Confessions of an Aviholic

kpaviholIt didn’t start out as an addiction, but then, addicts are never addicts at the outset. No, addictions creep up on you, a little at a time, through curtains of self-denial. Part of overcoming an addiction is acknowledging and confessing it, so this is the story of my addiction to parrots…It started innocently enough. Wally the Quaker Parakeet came to live with us for all the wrong reasons. The shopping trip that produced him was intended only to replenish the dog food supply in our household. How does one set out to buy dog food and end up bringing home an extremely intelligent and demanding little being who will require love, care and attention for possibly the next 20 or 30 years? Hindsight is always 20/20, and in retrospect it is easy to see that many of the signs of a serious addiction were there right from the start.

Wally had me under his spell in no time. I was charmed by the saucy personality and bright-eyed intelligence of this little character. What a perfect little companion! Even the roomy cage that we purchased for him didn’t take up much space and only required a minimal amount of rearranging. When we went out for a few hours it was wonderful to know that Wally was safe and secure inside his cage and we had no worries about coming home to find the kitchen trash strewn about or my favorite new heels chewed into an unrecognizable mass. What fun it was to pick out cute and interesting toys for him and watch his unbridled enthusiasm and curiousity when each one was introduced. What a delight to chop veggies and fruits for him, to offer him fresh sprouts, or a few cooked legumes from the pot of bean soup and watch him enthusiastically appreciate my culinary efforts. What bliss when he would perch contentedly on my shoulder and whisper “Good Boy!” into my ear.

Wally gave me so much pleasure, it only seemed natural to share my joy and enthusiasm with others. But it didn’t take long to discover that there are two kinds of people in the world – bird folks and non-bird folks. And it seemed as though all of my friends were the latter. Or was this another early sign of the addiction? Maybe. But instead of taking their wary, sidelong glances and total disinterest in discussing Wally’s attributes as an indication that I might have a problem, I decided to find new friends who shared my newfound interest.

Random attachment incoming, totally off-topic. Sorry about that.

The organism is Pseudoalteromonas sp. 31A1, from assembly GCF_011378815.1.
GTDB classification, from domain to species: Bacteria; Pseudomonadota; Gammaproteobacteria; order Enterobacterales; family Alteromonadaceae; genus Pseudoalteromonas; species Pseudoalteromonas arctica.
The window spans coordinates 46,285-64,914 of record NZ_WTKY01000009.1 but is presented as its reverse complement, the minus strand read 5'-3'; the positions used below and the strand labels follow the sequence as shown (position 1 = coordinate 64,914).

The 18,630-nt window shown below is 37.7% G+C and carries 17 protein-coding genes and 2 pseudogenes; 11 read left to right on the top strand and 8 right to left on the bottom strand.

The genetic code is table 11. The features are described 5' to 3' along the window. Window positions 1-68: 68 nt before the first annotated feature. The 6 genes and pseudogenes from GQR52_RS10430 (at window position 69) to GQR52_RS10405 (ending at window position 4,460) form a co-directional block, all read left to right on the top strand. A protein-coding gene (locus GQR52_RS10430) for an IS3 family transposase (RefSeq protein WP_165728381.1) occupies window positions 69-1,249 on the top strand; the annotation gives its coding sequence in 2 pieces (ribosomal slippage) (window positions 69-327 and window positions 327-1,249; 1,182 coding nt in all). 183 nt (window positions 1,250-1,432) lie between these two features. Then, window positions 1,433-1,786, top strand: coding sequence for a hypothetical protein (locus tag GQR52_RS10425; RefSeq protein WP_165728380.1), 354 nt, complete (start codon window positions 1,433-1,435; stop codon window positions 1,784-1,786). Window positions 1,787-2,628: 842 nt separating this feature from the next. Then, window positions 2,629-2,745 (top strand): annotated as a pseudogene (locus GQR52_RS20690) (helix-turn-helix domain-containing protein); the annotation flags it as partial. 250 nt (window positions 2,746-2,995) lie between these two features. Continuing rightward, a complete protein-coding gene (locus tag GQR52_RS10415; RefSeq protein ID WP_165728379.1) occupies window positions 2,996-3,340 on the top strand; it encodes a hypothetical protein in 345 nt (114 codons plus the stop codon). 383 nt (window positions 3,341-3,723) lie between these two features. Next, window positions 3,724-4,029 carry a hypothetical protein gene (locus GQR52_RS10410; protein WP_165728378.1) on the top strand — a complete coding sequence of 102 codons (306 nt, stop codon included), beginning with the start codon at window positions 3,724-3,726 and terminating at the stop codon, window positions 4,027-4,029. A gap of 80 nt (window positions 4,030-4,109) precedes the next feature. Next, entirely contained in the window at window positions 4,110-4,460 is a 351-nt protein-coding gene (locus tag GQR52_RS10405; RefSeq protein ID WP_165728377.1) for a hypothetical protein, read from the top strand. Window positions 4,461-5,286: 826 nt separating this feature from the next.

On the internet, through the marvelous technology of search engines I quickly found hundreds of people who were like me! My birdie buddies were terrific! By e-mail we shared new birdie recipes, discussed toymaking ideas, exalted with each other when the subjects of our addiction spoke new words or learned new tricks, and cried and consoled one another when sorrows came to pass. One thing that I soon noticed about many of my new friends is that they were not single bird owners. Some had two or three or even six birds! I began to think about adding a second bird to our household. After all, Wally had given me so much pleasure, surely a second bird would be double the joy!

My husband, who adored Wally, was easily convinced and soon Chester the Timneh African Grey came to live with us. Chester was not purchased impulsively like Wally. Oh no. This time around I was determined to do everything right. I spent months researching the species of parrots commonly available as pets, deciding on the traits that were most important to me and eventually narrowing the list of candidates to a Timneh. I then began to consider my options for acquiring a Timneh and was fortunate to discover a small, private breeder close to my home. She was wonderfully caring, did all the things that my experienced on-line friends said a good breeder should do, and best of all she had three bouncing, baby Timnehs who were approaching weaning. While Chester finished learning how to eat by himself, I was in absolute bliss preparing for my new arrival. Selecting a cage and finding the perfect spot for it (this one required a tad more rearranging of the furniture…), spending hours in the bird toy aisle agonizing over which toys would safely stimulate my new baby without frightening him, buying a delectable selection of pellets, grains and birdie delights, choosing a new playstand – I was the epitome of an expectant mother. When Chester was finally weaned and his homecoming day arrived, a birdie palace of luxury awaited him.